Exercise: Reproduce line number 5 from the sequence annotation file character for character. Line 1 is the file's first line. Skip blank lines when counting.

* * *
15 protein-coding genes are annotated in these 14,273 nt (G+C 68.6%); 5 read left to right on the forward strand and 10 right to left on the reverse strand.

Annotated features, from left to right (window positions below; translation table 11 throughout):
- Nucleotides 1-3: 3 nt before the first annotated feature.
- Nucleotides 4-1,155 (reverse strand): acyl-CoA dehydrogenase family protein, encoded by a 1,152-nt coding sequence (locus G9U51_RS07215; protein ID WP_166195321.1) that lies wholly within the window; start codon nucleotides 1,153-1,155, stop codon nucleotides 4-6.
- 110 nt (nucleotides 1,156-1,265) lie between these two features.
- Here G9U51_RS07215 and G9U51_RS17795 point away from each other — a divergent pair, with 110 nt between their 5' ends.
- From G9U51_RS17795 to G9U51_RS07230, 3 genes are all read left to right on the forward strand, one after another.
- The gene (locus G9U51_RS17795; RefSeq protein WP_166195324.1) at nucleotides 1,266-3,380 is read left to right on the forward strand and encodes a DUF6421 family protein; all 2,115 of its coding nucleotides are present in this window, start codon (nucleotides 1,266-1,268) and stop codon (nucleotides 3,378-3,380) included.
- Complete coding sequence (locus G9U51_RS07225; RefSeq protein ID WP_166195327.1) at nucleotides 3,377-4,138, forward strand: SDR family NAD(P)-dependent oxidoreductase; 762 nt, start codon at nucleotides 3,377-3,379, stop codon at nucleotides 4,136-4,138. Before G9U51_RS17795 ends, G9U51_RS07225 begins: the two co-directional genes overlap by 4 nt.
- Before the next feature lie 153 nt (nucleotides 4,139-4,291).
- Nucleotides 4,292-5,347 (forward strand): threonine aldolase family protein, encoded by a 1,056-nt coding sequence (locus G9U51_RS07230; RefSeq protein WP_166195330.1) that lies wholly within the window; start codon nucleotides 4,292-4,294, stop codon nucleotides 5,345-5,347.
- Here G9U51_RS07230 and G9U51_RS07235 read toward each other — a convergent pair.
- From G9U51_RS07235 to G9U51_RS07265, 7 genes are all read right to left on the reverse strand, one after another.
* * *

- 110 nt (nucleotides 1,156-1,265) lie between these two features.